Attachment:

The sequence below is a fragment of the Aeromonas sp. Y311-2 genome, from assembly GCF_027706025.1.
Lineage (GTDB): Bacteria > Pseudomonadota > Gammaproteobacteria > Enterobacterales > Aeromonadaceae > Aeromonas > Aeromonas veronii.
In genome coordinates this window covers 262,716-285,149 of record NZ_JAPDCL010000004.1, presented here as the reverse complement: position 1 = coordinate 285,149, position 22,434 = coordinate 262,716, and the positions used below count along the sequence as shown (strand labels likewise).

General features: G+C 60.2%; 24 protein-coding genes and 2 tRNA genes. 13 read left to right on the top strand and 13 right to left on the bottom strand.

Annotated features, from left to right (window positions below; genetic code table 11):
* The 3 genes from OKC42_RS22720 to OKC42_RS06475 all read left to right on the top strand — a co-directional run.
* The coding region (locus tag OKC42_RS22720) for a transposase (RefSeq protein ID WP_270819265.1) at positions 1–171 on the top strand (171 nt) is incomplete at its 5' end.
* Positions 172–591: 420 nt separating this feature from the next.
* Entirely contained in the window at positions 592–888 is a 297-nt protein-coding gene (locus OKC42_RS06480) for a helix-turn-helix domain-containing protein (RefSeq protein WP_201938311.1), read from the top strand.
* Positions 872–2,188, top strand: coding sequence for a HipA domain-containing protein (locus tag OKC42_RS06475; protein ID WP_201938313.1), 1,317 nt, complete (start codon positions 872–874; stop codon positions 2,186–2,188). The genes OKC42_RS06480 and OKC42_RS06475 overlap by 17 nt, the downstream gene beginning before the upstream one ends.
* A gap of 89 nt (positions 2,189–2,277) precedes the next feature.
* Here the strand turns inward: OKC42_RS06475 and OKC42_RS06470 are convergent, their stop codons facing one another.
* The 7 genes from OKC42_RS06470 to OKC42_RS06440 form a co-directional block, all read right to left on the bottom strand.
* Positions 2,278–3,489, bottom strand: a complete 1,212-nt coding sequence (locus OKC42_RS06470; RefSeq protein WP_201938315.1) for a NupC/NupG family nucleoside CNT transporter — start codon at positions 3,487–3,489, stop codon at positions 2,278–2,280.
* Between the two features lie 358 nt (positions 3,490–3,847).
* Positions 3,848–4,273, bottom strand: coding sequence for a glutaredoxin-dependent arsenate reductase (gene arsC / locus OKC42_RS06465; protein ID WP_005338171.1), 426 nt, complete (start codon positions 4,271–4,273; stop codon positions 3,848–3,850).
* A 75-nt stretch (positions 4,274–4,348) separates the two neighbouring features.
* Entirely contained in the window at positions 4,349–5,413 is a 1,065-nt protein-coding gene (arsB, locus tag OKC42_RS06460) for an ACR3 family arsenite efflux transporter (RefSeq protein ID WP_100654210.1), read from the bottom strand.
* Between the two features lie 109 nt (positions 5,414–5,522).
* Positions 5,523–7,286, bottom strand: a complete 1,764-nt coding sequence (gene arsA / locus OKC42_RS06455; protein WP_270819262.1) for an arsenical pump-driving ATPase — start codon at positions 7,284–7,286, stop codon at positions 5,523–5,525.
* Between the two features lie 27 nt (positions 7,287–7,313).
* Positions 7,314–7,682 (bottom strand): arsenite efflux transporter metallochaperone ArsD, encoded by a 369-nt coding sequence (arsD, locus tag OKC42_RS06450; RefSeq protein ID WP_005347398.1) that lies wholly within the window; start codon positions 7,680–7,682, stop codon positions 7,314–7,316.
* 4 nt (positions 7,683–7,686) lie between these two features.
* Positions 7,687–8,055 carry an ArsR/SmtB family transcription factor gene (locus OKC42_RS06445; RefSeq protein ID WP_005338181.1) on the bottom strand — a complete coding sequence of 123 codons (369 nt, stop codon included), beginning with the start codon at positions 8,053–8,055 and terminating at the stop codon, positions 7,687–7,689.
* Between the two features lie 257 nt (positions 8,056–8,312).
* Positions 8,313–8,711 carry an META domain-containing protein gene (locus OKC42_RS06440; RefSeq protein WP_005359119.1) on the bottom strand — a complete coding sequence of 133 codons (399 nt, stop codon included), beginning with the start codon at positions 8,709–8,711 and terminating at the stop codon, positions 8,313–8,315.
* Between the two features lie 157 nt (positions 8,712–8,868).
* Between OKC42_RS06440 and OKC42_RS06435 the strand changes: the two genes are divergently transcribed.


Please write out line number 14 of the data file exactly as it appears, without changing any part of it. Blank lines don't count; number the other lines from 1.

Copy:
* Positions 2,278–3,489, bottom strand: a complete 1,212-nt coding sequence (locus OKC42_RS06470; RefSeq protein WP_201938315.1) for a NupC/NupG family nucleoside CNT transporter — start codon at positions 3,487–3,489, stop codon at positions 2,278–2,280.